A developer’s job has always been to write functional code. Security teams have always been isolated from developers, but yet they are the ones held accountable when a breach occurs at the application layer. Plain and simple: developers are, for the most part, not security focused, and we security folks are, for the most part, not coders. When it comes to application security, this is where we need to redefine what quality actually means. It’s super easy to point your finger at security, but when they aren’t brought into the picture until it’s too late…what are they supposed to do? Let’s take a minute to put this into perspective. If there was a new prison being constructed in your neighborhood, do you really think it would be acceptable to talk about where the locks, gates, and controls go AFTER it’s been built? Not a chance! That logic applies here and this is why Veracode exists.
I have talked with enough developers out there since joining Veracode to know that this is not what most of them signed up for. They are all extremely good at their jobs, but are overwhelmed at the mere thought of adding another ‘thing’ to their plates and still produce. The demand for this type of knowledge has been around long enough where there is a middle ground…..developers can learn in increments within the code they are producing, then take the results and address them in real time. People like us learn better by doing anyway! We know that an SDLC can get pretty aggressive, and with that comes stress. Security isn’t meant to add to that, it’s going to end up reducing the workload that will come in the end when those skeletons are no longer hidden. If an organization has developers on their team who are coding securely… talk about ninja status!!
With all the compliance standards and certifications we have today, it’s a shame there haven’t been more calls to say that quality doesn’t just mean functional anymore, quality has to mean secure. I won’t say I’m surprised either, but I refuse to let security continue to be the butt of jokes anymore….at least not until the security umbrella starts to cover development. I always say that it costs more to un-embarrass yourself than it does to just be proactive….so where’s the beef?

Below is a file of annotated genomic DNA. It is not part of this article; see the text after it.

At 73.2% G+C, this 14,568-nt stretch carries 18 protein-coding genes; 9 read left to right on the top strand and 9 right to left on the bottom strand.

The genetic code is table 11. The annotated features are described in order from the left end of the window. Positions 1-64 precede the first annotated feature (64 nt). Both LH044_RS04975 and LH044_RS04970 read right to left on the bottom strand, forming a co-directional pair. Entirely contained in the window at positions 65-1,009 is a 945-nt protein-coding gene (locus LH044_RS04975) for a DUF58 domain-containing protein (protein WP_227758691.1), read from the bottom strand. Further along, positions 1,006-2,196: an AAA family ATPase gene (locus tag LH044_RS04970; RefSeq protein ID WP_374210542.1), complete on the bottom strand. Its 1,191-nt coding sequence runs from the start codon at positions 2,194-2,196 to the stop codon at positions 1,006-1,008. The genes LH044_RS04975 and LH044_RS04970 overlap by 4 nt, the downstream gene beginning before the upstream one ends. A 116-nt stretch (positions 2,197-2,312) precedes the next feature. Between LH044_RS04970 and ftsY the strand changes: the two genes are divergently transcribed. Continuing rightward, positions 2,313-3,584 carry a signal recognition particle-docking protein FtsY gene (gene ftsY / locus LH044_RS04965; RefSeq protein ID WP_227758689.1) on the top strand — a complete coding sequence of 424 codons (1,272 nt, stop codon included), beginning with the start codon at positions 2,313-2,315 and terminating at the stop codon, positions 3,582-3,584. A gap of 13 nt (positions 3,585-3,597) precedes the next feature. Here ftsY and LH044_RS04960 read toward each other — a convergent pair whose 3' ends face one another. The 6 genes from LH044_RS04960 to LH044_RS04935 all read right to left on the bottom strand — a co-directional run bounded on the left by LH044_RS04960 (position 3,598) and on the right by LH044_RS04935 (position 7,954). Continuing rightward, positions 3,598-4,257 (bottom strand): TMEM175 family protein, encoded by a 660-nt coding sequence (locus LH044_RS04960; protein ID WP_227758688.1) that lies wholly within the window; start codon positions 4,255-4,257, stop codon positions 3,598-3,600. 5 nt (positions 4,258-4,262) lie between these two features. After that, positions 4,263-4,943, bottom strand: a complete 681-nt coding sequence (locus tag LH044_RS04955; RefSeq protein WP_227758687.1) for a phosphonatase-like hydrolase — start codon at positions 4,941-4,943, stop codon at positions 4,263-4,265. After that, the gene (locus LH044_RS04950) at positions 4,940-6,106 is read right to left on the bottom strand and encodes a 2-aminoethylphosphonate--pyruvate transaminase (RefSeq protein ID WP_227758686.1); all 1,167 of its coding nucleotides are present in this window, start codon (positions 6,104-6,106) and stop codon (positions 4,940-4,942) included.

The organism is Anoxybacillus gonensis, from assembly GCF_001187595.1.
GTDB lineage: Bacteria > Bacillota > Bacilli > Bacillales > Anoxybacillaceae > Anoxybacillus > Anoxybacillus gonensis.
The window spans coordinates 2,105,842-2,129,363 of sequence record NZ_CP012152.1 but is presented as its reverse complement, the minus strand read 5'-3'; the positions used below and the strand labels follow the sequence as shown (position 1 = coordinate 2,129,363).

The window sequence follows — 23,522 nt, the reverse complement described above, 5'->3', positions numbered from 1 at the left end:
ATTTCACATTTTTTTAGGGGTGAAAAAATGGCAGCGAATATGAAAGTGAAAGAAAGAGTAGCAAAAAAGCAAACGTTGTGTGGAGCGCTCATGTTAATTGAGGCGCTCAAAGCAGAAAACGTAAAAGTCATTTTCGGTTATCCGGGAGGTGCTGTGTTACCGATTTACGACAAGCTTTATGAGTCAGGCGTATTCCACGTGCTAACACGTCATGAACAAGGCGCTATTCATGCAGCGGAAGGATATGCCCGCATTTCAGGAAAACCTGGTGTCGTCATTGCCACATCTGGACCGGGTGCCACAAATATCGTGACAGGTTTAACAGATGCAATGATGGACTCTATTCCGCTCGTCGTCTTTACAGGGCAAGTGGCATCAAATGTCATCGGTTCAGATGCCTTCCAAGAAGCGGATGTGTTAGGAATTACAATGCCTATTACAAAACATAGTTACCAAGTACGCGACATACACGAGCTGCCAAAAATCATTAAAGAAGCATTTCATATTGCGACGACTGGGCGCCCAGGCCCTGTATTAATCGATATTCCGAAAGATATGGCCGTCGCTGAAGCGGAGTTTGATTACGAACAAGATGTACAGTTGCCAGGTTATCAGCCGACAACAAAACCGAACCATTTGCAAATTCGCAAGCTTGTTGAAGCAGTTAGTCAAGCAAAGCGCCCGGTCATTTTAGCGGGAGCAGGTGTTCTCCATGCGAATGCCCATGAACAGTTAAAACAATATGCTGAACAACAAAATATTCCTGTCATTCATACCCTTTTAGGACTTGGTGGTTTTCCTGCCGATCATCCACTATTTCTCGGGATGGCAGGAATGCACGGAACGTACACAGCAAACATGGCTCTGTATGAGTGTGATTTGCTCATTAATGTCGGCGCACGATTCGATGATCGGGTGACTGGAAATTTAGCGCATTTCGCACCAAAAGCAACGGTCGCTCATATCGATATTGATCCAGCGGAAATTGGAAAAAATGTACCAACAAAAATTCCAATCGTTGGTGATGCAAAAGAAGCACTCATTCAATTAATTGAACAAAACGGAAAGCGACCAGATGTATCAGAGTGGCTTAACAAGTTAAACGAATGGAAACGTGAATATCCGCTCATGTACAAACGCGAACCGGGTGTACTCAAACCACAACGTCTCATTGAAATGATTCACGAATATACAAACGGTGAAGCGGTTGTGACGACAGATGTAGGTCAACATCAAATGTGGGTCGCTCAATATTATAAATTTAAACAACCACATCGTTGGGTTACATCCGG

Keep fighting the good fight my friends!
Filed under: application security, SDLC, Software Development, tools
[UPDATE: Since there seems to be some confusion, the "We" in the title of this post is NOT "Veracode". The expression is a generic one intended to illustrate the attitude exhibited by many companies who like to downplay the value and/or effectiveness of technologies that they themselves do not sell. I can't believe I am having to explain this.]
Fair warning, this is a bit of a rant.
Back in my consulting days (early 2000, I’m getting old), we delighted in the fact that our web application penetration testing methodology didn’t rely on automated tools. This was completely true; we did everything manually, and we were among the best in the industry. Many so-called security consultants of the day would run a commercial web scanner and repackage the results as a high dollar “penetration test” — what a ripoff!
What we didn’t acknowledge to our customers is that those web scanners, even in their immature state, were probably capable of detecting some of the low hanging fruit that we didn’t want to spend our time looking for. Oh, we’d find a few “representative examples” of XSS and SQL injection, but then we’d get bored and move on to the more interesting and complex attack vectors. In our naivete, we figured developers would be inspired to revisit their entire input validation and/or output encoding practices, as opposed to just fixing the proof-of-concept examples we found.
Meanwhile, the commercial web scanner vendors were always downplaying the value of manual testing! “Why would you want to pay for an expensive penetration test when you can just run this less expensive tool and find the same vulnerabilities?” They’d gloss over all the technical challenges of automated web scanning and conveniently forget to mention how it was impossible for them to find authorization issues, cryptographic weaknesses, business logic flaws, and so on.
What’s my point?